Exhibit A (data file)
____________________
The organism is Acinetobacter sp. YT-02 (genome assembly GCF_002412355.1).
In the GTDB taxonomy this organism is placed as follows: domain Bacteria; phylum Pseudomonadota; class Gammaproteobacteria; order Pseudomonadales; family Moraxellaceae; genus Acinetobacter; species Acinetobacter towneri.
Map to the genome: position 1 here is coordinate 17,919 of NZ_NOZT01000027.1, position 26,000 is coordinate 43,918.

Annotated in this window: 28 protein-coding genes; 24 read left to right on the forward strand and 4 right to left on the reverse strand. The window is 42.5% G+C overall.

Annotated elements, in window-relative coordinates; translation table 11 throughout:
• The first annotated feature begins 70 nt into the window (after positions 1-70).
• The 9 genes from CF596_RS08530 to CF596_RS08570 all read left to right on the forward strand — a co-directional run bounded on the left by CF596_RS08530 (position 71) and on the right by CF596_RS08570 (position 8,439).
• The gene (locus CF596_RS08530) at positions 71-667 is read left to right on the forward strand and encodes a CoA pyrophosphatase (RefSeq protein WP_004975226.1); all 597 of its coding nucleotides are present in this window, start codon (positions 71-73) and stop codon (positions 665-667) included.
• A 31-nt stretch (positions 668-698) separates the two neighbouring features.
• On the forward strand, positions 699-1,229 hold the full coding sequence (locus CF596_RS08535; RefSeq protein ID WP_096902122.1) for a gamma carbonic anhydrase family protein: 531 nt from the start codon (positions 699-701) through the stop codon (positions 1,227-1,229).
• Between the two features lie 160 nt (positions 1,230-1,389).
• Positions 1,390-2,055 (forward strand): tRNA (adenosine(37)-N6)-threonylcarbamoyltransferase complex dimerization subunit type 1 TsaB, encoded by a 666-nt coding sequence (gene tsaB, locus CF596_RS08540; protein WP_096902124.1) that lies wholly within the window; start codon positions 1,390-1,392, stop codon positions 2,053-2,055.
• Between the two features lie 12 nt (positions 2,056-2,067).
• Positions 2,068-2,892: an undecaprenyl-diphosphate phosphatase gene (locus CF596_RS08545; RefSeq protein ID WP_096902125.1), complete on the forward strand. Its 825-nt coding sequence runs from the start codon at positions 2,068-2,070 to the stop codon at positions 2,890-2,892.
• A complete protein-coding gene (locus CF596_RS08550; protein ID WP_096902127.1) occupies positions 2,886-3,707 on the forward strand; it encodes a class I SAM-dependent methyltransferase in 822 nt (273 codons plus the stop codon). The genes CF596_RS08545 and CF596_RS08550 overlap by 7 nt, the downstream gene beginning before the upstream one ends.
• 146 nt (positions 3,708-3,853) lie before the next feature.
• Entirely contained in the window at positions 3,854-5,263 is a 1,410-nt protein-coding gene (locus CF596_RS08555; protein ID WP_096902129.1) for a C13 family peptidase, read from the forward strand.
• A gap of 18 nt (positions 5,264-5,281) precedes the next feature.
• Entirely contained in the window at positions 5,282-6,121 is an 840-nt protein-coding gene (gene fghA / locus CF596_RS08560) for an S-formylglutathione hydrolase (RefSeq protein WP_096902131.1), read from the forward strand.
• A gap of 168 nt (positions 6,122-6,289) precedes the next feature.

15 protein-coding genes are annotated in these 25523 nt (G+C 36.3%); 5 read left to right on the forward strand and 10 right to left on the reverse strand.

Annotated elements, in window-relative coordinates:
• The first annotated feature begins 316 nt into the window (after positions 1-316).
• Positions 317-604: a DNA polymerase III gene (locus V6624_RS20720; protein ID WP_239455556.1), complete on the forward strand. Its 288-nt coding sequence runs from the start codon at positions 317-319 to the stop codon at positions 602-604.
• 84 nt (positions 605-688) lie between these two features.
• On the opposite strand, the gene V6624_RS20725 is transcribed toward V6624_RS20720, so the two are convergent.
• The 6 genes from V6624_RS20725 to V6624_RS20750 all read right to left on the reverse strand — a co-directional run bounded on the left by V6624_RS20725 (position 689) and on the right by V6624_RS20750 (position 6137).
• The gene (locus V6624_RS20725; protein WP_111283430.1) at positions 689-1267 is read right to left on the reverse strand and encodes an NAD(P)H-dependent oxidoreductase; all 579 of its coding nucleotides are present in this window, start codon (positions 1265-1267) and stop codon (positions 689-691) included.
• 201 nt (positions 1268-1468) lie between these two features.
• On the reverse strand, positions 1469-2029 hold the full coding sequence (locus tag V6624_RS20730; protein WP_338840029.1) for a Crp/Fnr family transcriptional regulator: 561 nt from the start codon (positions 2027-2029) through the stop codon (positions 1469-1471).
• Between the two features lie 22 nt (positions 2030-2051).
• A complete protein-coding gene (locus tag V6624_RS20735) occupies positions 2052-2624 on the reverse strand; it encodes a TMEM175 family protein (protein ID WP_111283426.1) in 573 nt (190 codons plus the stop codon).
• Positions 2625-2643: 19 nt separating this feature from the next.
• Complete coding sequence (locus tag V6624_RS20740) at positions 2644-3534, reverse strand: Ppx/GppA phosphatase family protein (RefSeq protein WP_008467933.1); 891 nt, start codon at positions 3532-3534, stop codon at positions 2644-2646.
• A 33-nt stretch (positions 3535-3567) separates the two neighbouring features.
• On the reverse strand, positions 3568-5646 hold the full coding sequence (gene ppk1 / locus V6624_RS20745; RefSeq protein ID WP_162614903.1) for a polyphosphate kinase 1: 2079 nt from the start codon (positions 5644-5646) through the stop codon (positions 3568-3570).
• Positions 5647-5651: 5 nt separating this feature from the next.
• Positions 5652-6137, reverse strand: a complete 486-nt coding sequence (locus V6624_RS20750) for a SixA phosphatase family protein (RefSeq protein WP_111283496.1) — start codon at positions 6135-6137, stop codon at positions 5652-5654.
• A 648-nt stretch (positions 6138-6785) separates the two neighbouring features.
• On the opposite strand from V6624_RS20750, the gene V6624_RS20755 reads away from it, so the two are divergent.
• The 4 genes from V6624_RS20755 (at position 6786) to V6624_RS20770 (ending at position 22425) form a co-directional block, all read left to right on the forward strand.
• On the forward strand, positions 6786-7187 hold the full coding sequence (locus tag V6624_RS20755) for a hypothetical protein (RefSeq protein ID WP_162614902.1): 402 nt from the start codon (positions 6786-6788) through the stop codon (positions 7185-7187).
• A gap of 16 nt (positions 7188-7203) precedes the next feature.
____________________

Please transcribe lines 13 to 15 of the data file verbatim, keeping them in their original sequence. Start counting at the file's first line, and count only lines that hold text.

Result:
• Between the two features lie 12 nt (positions 2,056-2,067).
• Positions 2,068-2,892: an undecaprenyl-diphosphate phosphatase gene (locus CF596_RS08545; RefSeq protein ID WP_096902125.1), complete on the forward strand. Its 825-nt coding sequence runs from the start codon at positions 2,068-2,070 to the stop codon at positions 2,890-2,892.
• A complete protein-coding gene (locus CF596_RS08550; protein ID WP_096902127.1) occupies positions 2,886-3,707 on the forward strand; it encodes a class I SAM-dependent methyltransferase in 822 nt (273 codons plus the stop codon). The genes CF596_RS08545 and CF596_RS08550 overlap by 7 nt, the downstream gene beginning before the upstream one ends.